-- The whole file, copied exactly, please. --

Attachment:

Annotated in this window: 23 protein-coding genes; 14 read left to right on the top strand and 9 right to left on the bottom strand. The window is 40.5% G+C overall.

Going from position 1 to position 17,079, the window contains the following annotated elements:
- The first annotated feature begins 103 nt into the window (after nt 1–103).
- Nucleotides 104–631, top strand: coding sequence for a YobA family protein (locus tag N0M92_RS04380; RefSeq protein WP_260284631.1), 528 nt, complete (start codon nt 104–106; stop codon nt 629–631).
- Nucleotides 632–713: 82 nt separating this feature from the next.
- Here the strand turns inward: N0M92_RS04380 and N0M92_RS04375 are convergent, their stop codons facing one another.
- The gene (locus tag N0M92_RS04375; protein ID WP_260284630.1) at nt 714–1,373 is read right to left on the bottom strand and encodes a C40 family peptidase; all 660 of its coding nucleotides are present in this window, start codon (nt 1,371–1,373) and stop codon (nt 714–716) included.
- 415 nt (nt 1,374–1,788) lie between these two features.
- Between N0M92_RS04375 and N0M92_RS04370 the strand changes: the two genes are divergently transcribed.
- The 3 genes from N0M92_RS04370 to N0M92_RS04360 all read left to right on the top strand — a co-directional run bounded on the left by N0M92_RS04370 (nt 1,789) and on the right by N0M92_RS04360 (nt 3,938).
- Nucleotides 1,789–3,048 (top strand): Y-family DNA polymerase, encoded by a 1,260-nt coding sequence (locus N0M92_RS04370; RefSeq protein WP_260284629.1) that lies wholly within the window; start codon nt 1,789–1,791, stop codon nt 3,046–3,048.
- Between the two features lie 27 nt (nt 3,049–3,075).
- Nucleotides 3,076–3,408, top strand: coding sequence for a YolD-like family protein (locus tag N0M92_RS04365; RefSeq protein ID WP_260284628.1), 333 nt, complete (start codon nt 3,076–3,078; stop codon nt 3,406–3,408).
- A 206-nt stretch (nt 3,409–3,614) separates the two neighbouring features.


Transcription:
Annotated in this window: 23 protein-coding genes; 14 read left to right on the top strand and 9 right to left on the bottom strand. The window is 40.5% G+C overall.

Going from position 1 to position 17,079, the window contains the following annotated elements:
- The first annotated feature begins 103 nt into the window (after nt 1–103).
- Nucleotides 104–631, top strand: coding sequence for a YobA family protein (locus tag N0M92_RS04380; RefSeq protein WP_260284631.1), 528 nt, complete (start codon nt 104–106; stop codon nt 629–631).
- Nucleotides 632–713: 82 nt separating this feature from the next.
- Here the strand turns inward: N0M92_RS04380 and N0M92_RS04375 are convergent, their stop codons facing one another.
- The gene (locus tag N0M92_RS04375; protein ID WP_260284630.1) at nt 714–1,373 is read right to left on the bottom strand and encodes a C40 family peptidase; all 660 of its coding nucleotides are present in this window, start codon (nt 1,371–1,373) and stop codon (nt 714–716) included.
- 415 nt (nt 1,374–1,788) lie between these two features.
- Between N0M92_RS04375 and N0M92_RS04370 the strand changes: the two genes are divergently transcribed.
- The 3 genes from N0M92_RS04370 to N0M92_RS04360 all read left to right on the top strand — a co-directional run bounded on the left by N0M92_RS04370 (nt 1,789) and on the right by N0M92_RS04360 (nt 3,938).
- Nucleotides 1,789–3,048 (top strand): Y-family DNA polymerase, encoded by a 1,260-nt coding sequence (locus N0M92_RS04370; RefSeq protein WP_260284629.1) that lies wholly within the window; start codon nt 1,789–1,791, stop codon nt 3,046–3,048.
- Between the two features lie 27 nt (nt 3,049–3,075).
- Nucleotides 3,076–3,408, top strand: coding sequence for a YolD-like family protein (locus tag N0M92_RS04365; RefSeq protein ID WP_260284628.1), 333 nt, complete (start codon nt 3,076–3,078; stop codon nt 3,406–3,408).
- A 206-nt stretch (nt 3,409–3,614) separates the two neighbouring features.